Diseases susceptible to be treated by Integral Medicine
Limits in Integral Medicine Treatment
Integral Medicine Remedies and Medication
The Work of Dr Bach Edward

Clinical Skills

Clinical Observation
The Pulse
Auscultation - heart sounds, heart murmurs, breath sounds and others physical diagnosis skills
Stools and their diagnostic importance
The Art of History-Taking
Applied Clinical Science
Clinical Integral Medicine - Internal Medicine

Health Scientific Research

Basis of Scientific Investigation and the importance of hypothesis driven enquiry
Terminology used in Scientific Research
Different Types of Research
How to prepare, explain and educate peers on information learned on research subjects
Essential Technical, Scientific, Numerical, Written and oral communication skills to undertake
Health Scientific Research Project and write an individual report of the project under exam conditions

Research tools:

1. Clinical Trials
2. Surveys
3. Systematic Reviews, Applying Critical and Methodical Approaches to Health Research
4. Meta-Analyses, Problem-solving and Analytical Thinking
5. Laboratory Investigations, Patience, Tenacity and Attention to Detail
6. Academic Collaborative Research, team work, research networking and links with other Academic Institutions and Collaborators
7. Inter-Disciplinary Research

Salus Animae

An in-depth exploration of the human being as body, soul and spirit
Understanding and Exploring the Human Aura and the meaning of its colours
Crystals and Minerals and their influence in the Body, Soul and Spirit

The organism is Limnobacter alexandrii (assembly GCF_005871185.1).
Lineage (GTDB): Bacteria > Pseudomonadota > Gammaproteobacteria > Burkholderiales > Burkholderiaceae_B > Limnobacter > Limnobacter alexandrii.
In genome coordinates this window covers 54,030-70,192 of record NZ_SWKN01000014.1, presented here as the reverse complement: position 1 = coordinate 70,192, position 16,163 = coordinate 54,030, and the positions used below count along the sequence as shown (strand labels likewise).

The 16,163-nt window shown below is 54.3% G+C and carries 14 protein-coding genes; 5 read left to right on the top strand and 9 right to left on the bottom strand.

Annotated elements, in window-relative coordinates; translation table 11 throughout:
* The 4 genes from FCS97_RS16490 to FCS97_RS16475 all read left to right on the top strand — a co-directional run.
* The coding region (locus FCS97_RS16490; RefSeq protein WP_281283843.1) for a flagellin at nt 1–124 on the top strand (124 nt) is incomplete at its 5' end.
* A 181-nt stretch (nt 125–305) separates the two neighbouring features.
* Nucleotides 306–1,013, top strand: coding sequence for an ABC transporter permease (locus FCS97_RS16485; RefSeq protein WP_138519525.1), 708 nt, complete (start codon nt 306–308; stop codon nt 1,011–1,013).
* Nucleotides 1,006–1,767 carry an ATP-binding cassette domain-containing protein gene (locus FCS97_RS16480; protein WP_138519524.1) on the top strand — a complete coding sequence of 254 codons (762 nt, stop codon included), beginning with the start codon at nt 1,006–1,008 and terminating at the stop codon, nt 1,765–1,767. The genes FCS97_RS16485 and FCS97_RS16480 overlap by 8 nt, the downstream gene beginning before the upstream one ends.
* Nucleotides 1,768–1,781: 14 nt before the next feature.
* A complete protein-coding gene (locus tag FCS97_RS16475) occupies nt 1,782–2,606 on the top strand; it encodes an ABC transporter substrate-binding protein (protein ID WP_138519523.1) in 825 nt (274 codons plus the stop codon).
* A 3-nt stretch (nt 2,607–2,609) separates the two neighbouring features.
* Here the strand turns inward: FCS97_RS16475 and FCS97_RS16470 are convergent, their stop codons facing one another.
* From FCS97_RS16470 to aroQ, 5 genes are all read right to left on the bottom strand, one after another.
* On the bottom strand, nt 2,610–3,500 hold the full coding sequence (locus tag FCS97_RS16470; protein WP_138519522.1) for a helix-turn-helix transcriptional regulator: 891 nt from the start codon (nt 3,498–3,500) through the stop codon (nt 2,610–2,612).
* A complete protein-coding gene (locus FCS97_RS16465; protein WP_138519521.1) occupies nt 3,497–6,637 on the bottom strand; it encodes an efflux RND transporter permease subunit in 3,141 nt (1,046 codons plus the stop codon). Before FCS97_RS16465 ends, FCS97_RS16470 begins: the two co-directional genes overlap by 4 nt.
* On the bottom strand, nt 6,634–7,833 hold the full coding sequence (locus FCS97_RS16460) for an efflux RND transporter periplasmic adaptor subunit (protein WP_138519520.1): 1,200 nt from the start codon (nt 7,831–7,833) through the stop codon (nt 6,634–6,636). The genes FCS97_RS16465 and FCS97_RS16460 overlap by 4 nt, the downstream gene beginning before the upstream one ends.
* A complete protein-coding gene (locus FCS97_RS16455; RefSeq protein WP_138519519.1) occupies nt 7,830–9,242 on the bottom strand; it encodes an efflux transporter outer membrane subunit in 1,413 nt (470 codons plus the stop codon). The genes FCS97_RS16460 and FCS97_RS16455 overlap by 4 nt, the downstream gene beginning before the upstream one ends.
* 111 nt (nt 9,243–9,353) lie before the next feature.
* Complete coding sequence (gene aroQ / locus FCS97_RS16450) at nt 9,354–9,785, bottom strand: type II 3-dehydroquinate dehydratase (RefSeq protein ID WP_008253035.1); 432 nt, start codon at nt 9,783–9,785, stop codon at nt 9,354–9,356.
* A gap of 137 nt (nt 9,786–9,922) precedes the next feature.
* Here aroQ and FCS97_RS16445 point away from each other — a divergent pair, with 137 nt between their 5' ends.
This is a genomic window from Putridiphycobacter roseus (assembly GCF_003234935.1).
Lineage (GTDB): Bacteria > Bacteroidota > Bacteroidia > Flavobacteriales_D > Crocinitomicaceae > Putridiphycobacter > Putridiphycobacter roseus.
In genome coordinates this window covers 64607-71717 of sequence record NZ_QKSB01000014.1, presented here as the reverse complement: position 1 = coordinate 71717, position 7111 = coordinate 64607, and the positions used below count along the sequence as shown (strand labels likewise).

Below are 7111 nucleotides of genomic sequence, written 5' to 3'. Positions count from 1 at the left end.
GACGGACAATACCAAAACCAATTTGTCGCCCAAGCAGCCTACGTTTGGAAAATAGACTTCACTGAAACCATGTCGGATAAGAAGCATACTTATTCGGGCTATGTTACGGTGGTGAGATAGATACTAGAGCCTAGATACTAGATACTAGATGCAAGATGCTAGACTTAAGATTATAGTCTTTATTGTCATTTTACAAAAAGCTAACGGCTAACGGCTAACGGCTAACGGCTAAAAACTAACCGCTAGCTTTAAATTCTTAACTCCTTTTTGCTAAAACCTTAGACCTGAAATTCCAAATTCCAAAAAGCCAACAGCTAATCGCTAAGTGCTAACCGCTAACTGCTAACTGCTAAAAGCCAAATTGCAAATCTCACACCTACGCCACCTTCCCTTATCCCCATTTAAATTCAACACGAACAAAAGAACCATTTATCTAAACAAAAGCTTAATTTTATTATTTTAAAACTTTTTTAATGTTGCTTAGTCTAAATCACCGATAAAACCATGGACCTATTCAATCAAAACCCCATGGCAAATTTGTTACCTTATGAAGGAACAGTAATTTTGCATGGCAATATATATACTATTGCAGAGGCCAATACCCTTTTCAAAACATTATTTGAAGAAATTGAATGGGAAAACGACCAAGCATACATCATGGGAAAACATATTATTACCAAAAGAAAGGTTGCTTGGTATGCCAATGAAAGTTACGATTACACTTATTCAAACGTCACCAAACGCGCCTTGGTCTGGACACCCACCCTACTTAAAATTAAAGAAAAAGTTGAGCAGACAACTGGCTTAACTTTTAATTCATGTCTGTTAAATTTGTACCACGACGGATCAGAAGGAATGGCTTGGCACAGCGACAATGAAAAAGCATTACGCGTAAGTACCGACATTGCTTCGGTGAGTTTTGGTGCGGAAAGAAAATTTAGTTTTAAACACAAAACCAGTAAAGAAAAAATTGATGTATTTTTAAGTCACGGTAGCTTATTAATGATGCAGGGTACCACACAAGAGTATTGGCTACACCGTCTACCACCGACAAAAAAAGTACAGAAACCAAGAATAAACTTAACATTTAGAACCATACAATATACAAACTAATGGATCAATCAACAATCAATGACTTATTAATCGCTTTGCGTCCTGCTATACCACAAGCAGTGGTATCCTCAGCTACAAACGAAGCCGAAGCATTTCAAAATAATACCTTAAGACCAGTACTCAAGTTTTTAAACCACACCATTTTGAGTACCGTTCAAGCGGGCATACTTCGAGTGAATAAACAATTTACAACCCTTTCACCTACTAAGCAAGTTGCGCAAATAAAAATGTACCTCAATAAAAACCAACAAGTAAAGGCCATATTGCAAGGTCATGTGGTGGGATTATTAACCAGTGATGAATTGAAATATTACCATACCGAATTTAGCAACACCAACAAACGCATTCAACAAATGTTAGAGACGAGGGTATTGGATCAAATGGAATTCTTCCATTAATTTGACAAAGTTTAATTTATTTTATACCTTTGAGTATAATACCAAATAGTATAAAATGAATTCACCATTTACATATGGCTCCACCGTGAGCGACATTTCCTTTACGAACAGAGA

Spiritual Attachment


Health Ethics in practice
Purpose and Nature of Ethics
Relation patient and the Health Care Practitioner
Professional Secrecy
Listening and counselling skills


Emergencies and Accidents
Treatment of Infants and Children
Treatment of Women
Treatment of Men
Treatment of the Elderly
Death and Dying
Medicine and death

Health Therapies
Overview and Understanding of the Various Healing Methods of Health Therapies

Alexander Technique
Lymphatic Manipulation
Kneipp Hydrotherapy
Therapies Energetic (Reiki, Tibetan Healing & Others)

Treatment Principle and Therapeutic Techniques

Phyto Pharmacology
Health Styles & Nutrition
High Value Medicinal Plants Interactions, Side Effects and Contraindications
Treatments to certain conditions that can be referred to an Allopathic / Heroic Practitioner
Actions of High Value Medicinal Plants and their physiological effects
Allergic reactions, eg Hayfever.

Preventative Health

Preventive Health is the field of Health Science based on Evidence Based Health (EBH) and it is practiced by all Health Care Practitioners to restore and keep their patients in health. Preventive Health focuses on the health of individuals by preventing illness and promoting health.